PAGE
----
Brown, Susan

Susan BrownI Loved Bowling

I recently went on an Alaskan cruise with my attendant, Diane. I’d never been on a cruise before and it was such a treat. The water, in different parts of the inside passage, was a lot of different greens and blues. It was very beautiful. I don’t understand how the big ships were able to get so close to shore. I guess the water was really deep there. I didn’t get to see everything though because of being in a wheelchair, and the level of the railings sometimes blocked my view. One of the highlights of my trip was meeting the piano man. He was such a nice man and you name it, he played it. The music was nice and relaxing.

I have one brother who is ten years older than I am, and one sister who is three years younger. My brother is my parents’ natural child and my sister and I were both adopted, but we aren’t blood sisters. I was born in Vancouver General Hospital, and my adoptive parents lived in Burnaby. We moved to Richmond when I was ten years old. There was nothing there then; Richmond was all farms. I loved it in Richmond as a kid. My father worked for BC Packers. My parents were an older couple; they were in their late 40’s when I was little. I was a good kid and I had a good brother, but my sister was a troublemaker.

I remember going to a dude ranch in Aldergrove during the summer. Holiday Acres was the name of the place. I was maybe ten the first time I went. You could pick out your own horse to ride, and there were hayrides, and wiener roasts. I made lots of friends, and I had a crush on the camp leader; Robby was his name.

I went to a Beatles concert at the Empire Stadium when I was twelve years old. My friend’s mother took the two of us. At that age, I don’t think I really appreciated it. You couldn’t even hear the Beatles it was so loud, not a word they were singing or a note they were playing because of the girls and women screaming. You could hear the girls screaming miles down the street. I still have the ticket and the Canadian dollar bill with “the Beatles” written on it.

I loved bowling. I was four years old when I started, five-pin of course and then later ten-pin. I was part of a bowling league and I had an excellent coach. I did that all through my teenage years; I was the second best bowler in BC when I was thirteen years old.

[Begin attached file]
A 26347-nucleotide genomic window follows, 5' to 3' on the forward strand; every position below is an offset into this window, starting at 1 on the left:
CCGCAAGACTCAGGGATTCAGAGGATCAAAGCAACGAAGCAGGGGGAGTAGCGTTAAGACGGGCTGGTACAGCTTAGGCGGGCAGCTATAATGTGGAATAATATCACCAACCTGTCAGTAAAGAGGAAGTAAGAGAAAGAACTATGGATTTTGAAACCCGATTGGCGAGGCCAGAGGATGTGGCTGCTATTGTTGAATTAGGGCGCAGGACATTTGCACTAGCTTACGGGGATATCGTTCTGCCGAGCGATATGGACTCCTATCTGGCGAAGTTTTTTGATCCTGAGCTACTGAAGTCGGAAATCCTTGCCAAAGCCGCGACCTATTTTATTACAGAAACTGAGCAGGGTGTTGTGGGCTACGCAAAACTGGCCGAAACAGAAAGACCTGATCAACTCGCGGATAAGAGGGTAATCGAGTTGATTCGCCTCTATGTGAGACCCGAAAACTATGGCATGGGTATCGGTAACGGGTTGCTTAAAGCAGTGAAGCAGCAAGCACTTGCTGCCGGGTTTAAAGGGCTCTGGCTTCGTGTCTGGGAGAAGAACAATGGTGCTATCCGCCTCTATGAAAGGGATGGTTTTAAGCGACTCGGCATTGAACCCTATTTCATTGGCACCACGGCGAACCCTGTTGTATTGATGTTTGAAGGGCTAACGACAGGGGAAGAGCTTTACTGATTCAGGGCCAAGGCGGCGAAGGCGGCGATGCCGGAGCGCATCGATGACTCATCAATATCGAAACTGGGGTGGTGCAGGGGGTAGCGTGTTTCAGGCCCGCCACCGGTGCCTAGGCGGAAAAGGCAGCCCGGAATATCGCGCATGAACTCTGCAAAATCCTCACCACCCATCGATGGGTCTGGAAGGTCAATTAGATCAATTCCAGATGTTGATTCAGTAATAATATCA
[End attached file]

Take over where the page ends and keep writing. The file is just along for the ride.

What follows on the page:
When I was fifteen, my brother got a job doing work with a Newfoundland company that was building a fish plant on the Island of the Dead. So, we drove across Canada together. At that age, I got a good start at seeing the country, but I didn’t appreciate it then. We learned the hard way that you don’t make a right turn on a red light in Montreal-we got stopped by the police. It’s the silly little things that I remember, like how in Toronto, my brother had university friends who lived there. They were living in a rooming house and I remember on one of the big main streets downtown in Toronto there were go-go girls on the balconies of buildings.

Newfoundland was a hard place to be in for a long time. There was nothing green: no trees, no grass. It was a rock; you couldn’t plant anything there. The town we were in had a total of about two hundred people. They were all people working on the fish plant, with their families. I met a girl there, Linda Green. She was the same age as I was. I couldn’t understand one word the people there said because of the Newfie accent. Also, the people there never knocked, they would just walk into your house. Linda did that one day, yapping away at me and I didn’t know what she was saying. I found out that she was asking me if I wanted to go to a show with her and her sister. The theatre was actually a barn and in the barn there were benches you sat on, and there was a screen up. There was an old movie called Ten Thousand Bedrooms playing. I was in Newfoundland for three or four months and then my brother flew me back on an airplane. I returned and went back to bowling and babysitting and my friends.

When I got out of school, I worked in insurance and in a bowling alley. I worked behind the counter at the bowling alley. Then they put in a coffee shop and so I was giving out bowling shoes and then working in the coffee shop making hamburgers. The bowling alley is torn down now. Richmond is all new now; everything is new, changed.

I’ve been married twice and I have two children. I’m very good friends with my first husband, John, who is now a retired bus driver in North Vancouver. He’s the father of Richard, who is now 31 and lives in England. Richard is a landscaper and he’s been doing that ever since he was young. He’s married now and his wife is just twenty years old. Robyn is my daughter and she’s not had a good time. She’s 27 and has one child, Courtney, but Courtney is living in Squamish with her other grandma, who has temporary custody. So, I don’t see Courtney very much. She’s a very intelligent kid.

When my kids were young I took them bowling a lot. My son was not interested in bowling one bit. He was into music. One time he was in a band competition and they came in first. His father was a musician, and so was Bob, my second husband.

John and I divorced after nine years. I was in love with him, but I had always wanted to be with Bob. Bob had gone back east though, and John was similar to Bob, so maybe that is why I married him. I met Bob when I was sixteen, and I had been in love with him ever since.

 

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